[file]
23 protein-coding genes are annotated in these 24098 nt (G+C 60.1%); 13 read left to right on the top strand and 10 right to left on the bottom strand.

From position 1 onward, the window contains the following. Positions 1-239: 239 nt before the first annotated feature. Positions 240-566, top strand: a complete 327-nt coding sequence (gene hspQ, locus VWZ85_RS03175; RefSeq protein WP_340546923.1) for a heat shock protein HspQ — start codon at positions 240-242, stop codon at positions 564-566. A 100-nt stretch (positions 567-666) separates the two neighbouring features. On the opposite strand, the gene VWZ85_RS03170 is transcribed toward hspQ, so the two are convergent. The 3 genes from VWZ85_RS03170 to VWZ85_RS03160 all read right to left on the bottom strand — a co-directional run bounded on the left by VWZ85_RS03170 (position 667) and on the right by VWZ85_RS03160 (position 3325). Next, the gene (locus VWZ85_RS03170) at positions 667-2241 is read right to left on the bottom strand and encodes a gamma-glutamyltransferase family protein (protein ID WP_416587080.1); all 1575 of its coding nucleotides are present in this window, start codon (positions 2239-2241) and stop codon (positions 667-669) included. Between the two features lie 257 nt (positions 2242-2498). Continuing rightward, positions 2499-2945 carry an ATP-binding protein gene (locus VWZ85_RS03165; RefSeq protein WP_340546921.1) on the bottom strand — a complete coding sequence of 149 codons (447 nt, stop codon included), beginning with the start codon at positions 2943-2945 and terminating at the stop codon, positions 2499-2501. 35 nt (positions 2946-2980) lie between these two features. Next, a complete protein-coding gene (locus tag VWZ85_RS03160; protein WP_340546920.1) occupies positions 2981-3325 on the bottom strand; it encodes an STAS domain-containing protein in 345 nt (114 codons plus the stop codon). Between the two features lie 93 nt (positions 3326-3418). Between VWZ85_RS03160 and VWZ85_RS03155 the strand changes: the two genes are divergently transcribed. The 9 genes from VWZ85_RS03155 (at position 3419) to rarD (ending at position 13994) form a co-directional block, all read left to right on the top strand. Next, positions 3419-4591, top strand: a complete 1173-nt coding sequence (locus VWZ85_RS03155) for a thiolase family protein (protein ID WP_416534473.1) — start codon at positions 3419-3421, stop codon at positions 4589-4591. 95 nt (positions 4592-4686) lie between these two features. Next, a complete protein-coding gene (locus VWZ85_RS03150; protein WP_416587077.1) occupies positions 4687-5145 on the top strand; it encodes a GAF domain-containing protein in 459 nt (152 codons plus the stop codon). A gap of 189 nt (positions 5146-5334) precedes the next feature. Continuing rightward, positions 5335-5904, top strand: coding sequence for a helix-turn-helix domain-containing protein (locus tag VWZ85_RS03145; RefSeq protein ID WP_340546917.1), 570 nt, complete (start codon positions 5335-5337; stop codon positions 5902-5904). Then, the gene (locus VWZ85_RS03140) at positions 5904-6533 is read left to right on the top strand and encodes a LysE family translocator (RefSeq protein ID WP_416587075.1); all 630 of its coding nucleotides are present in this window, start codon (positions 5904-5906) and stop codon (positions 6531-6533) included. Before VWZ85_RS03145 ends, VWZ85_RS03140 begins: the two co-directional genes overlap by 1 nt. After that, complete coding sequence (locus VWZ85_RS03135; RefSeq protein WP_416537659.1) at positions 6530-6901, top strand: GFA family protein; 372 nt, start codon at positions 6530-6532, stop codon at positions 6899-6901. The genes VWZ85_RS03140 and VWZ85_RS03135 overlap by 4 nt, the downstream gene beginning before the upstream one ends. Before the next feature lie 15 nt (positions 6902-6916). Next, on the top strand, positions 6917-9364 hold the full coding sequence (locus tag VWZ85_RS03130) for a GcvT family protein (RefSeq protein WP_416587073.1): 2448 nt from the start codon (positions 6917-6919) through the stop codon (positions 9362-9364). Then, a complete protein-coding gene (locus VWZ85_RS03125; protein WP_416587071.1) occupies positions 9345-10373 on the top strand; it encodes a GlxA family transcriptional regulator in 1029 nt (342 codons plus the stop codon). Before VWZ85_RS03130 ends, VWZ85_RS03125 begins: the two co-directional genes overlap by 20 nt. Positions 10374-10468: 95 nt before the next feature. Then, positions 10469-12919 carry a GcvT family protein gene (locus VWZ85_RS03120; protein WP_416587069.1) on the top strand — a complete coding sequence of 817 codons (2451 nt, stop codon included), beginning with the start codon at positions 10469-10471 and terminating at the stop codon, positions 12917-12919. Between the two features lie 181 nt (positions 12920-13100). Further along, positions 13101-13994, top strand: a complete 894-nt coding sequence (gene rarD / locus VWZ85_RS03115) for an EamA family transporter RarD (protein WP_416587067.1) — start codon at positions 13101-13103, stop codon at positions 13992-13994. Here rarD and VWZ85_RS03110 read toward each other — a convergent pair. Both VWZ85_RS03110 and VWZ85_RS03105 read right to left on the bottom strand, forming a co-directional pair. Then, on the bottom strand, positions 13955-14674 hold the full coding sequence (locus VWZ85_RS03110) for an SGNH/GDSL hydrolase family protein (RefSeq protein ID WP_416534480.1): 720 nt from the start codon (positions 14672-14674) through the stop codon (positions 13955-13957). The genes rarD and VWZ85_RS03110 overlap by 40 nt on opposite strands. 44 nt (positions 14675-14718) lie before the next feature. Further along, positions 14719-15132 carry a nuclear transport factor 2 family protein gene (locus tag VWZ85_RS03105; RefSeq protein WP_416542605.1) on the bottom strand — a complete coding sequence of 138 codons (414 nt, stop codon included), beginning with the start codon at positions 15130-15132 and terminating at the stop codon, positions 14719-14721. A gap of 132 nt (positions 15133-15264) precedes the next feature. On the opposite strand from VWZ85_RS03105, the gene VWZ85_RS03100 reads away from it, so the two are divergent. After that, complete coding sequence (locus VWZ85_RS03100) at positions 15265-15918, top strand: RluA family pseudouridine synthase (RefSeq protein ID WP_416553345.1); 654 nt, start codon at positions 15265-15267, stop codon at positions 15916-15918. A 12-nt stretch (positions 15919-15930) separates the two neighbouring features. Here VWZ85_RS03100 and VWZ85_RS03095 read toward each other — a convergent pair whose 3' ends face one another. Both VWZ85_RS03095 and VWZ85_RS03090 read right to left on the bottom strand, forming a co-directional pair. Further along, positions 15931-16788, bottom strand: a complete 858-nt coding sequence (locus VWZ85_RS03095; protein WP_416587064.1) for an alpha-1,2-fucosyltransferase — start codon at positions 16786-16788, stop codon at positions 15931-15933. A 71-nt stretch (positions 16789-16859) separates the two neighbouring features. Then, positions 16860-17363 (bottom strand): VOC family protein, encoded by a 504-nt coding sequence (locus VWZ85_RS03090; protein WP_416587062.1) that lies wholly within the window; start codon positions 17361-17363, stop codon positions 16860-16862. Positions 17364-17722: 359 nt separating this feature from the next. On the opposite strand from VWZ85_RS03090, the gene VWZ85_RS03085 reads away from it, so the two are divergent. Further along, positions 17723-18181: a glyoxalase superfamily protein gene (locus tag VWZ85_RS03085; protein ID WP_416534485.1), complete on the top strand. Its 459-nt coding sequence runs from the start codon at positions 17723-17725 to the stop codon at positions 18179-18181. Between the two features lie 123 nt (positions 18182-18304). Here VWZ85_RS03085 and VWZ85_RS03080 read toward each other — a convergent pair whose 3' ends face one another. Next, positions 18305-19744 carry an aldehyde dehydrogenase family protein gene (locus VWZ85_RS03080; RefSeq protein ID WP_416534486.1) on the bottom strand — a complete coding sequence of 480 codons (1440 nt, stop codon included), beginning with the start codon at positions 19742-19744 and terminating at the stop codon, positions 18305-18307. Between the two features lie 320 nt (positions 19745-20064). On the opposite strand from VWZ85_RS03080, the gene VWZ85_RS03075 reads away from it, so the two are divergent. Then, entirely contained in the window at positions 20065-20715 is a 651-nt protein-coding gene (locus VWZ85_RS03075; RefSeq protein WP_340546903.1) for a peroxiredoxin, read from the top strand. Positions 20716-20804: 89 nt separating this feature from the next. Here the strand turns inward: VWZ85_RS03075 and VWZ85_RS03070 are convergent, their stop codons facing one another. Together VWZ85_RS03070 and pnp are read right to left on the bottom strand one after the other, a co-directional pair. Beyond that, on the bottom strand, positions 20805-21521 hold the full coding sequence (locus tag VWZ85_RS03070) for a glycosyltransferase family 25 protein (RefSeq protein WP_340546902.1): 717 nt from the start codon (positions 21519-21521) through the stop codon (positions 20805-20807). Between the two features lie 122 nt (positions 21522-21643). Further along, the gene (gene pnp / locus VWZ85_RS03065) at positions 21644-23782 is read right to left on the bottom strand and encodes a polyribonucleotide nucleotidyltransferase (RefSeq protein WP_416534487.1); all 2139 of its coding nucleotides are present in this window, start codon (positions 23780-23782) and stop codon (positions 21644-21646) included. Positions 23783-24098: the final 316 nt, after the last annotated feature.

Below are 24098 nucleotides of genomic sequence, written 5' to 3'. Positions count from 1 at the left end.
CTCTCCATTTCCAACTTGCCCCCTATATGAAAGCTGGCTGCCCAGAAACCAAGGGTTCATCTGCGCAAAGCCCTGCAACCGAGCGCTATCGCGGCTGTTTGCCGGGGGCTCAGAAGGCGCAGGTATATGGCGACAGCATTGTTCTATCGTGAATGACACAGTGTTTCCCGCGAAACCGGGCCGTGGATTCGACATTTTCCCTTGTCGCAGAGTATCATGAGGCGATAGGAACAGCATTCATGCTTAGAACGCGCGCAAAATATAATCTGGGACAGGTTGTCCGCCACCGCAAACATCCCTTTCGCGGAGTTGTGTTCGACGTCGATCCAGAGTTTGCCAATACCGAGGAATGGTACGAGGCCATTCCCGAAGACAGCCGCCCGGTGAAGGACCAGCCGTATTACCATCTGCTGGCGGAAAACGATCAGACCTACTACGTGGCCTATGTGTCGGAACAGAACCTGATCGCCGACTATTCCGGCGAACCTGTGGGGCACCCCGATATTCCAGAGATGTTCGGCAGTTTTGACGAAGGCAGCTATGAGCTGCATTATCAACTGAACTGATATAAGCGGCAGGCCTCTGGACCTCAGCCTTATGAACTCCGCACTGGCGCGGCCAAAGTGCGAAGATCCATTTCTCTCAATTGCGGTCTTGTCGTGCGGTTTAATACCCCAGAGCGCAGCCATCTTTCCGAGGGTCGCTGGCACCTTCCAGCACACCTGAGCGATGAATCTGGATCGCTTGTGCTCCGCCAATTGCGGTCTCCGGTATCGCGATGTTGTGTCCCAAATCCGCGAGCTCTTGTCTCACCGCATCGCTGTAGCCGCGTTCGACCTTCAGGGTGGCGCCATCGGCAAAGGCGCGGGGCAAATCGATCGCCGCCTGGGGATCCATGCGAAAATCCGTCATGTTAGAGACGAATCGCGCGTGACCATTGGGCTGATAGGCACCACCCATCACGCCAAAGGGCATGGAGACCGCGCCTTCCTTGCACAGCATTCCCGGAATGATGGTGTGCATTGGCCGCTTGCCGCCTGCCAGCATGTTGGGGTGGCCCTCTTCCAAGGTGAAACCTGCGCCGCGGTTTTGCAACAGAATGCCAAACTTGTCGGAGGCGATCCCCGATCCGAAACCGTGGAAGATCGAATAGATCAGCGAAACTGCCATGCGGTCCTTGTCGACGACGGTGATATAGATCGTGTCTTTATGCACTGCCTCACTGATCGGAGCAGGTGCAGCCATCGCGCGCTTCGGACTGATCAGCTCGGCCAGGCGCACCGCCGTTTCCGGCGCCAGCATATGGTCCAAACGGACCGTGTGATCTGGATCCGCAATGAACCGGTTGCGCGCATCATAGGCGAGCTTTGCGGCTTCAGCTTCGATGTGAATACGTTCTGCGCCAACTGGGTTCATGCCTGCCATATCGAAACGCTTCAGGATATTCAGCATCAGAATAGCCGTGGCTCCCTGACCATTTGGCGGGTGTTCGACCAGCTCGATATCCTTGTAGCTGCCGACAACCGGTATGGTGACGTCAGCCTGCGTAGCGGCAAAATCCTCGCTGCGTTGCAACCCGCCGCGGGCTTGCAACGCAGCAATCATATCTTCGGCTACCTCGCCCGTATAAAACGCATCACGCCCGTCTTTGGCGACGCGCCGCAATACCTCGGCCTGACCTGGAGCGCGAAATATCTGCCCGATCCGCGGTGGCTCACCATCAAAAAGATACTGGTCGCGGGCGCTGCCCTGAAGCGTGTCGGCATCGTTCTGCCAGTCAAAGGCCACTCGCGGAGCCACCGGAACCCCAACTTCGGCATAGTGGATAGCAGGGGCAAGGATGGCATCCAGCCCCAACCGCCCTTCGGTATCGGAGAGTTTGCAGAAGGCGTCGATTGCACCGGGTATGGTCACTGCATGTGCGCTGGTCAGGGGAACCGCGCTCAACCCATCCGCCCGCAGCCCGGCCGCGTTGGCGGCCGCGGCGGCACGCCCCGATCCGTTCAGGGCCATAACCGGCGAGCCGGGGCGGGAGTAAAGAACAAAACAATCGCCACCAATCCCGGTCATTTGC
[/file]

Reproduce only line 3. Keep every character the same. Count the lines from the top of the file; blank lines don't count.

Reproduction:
Below are 24098 nucleotides of genomic sequence, written 5' to 3'. Positions count from 1 at the left end.